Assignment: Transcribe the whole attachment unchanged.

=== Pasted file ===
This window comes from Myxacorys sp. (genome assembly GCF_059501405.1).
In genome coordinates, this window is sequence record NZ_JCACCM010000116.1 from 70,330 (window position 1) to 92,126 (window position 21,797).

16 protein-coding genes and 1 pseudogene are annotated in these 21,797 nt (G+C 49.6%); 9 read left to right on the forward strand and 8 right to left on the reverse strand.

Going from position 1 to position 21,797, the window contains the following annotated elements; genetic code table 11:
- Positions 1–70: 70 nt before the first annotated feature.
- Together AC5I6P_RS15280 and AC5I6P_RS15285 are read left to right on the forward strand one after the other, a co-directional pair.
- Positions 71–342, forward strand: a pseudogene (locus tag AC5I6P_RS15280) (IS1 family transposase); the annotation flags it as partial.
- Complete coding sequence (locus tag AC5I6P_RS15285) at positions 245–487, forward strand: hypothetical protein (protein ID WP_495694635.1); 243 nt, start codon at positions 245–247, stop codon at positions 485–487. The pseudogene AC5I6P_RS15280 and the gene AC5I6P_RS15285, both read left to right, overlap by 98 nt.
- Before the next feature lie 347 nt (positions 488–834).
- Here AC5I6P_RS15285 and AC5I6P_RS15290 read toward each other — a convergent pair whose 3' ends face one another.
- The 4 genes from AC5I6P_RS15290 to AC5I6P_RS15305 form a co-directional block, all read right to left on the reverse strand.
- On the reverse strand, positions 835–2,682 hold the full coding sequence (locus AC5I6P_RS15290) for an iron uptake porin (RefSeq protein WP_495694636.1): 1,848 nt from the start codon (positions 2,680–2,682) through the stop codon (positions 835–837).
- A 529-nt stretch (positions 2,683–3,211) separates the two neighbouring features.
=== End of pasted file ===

This window comes from Myxacorys sp. (genome assembly GCF_059501405.1).
In genome coordinates, this window is sequence record NZ_JCACCM010000116.1 from 70,330 (window position 1) to 92,126 (window position 21,797).

16 protein-coding genes and 1 pseudogene are annotated in these 21,797 nt (G+C 49.6%); 9 read left to right on the forward strand and 8 right to left on the reverse strand.

Going from position 1 to position 21,797, the window contains the following annotated elements; genetic code table 11:
- Positions 1–70: 70 nt before the first annotated feature.
- Together AC5I6P_RS15280 and AC5I6P_RS15285 are read left to right on the forward strand one after the other, a co-directional pair.
- Positions 71–342, forward strand: a pseudogene (locus tag AC5I6P_RS15280) (IS1 family transposase); the annotation flags it as partial.
- Complete coding sequence (locus tag AC5I6P_RS15285) at positions 245–487, forward strand: hypothetical protein (protein ID WP_495694635.1); 243 nt, start codon at positions 245–247, stop codon at positions 485–487. The pseudogene AC5I6P_RS15280 and the gene AC5I6P_RS15285, both read left to right, overlap by 98 nt.
- Before the next feature lie 347 nt (positions 488–834).
- Here AC5I6P_RS15285 and AC5I6P_RS15290 read toward each other — a convergent pair whose 3' ends face one another.
- The 4 genes from AC5I6P_RS15290 to AC5I6P_RS15305 form a co-directional block, all read right to left on the reverse strand.
- On the reverse strand, positions 835–2,682 hold the full coding sequence (locus AC5I6P_RS15290) for an iron uptake porin (RefSeq protein WP_495694636.1): 1,848 nt from the start codon (positions 2,680–2,682) through the stop codon (positions 835–837).
- A 529-nt stretch (positions 2,683–3,211) separates the two neighbouring features.